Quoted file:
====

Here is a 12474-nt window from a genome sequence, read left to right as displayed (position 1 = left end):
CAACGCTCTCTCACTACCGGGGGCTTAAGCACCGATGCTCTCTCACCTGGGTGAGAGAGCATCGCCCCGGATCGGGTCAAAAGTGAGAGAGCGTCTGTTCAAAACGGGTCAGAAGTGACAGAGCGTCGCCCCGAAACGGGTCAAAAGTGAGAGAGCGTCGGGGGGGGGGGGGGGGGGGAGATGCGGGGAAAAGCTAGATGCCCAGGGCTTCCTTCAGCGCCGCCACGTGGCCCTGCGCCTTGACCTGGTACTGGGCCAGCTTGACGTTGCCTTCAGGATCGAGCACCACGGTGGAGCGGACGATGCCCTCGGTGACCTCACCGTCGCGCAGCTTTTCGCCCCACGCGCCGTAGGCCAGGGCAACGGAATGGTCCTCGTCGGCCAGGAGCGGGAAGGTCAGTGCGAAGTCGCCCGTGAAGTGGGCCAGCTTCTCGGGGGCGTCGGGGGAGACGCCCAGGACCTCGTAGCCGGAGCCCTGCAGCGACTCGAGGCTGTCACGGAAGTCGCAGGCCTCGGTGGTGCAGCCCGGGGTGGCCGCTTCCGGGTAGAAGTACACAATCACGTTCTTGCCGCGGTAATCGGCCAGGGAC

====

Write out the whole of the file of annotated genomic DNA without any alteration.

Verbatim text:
Here is a 12474-nt window from a genome sequence, read left to right as displayed (position 1 = left end):
CAACGCTCTCTCACTACCGGGGGCTTAAGCACCGATGCTCTCTCACCTGGGTGAGAGAGCATCGCCCCGGATCGGGTCAAAAGTGAGAGAGCGTCTGTTCAAAACGGGTCAGAAGTGACAGAGCGTCGCCCCGAAACGGGTCAAAAGTGAGAGAGCGTCGGGGGGGGGGGGGGGGGGGAGATGCGGGGAAAAGCTAGATGCCCAGGGCTTCCTTCAGCGCCGCCACGTGGCCCTGCGCCTTGACCTGGTACTGGGCCAGCTTGACGTTGCCTTCAGGATCGAGCACCACGGTGGAGCGGACGATGCCCTCGGTGACCTCACCGTCGCGCAGCTTTTCGCCCCACGCGCCGTAGGCCAGGGCAACGGAATGGTCCTCGTCGGCCAGGAGCGGGAAGGTCAGTGCGAAGTCGCCCGTGAAGTGGGCCAGCTTCTCGGGGGCGTCGGGGGAGACGCCCAGGACCTCGTAGCCGGAGCCCTGCAGCGACTCGAGGCTGTCACGGAAGTCGCAGGCCTCGGTGGTGCAGCCCGGGGTGGCCGCTTCCGGGTAGAAGTACACAATCACGTTCTTGCCGCGGTAATCGGCCAGGGAC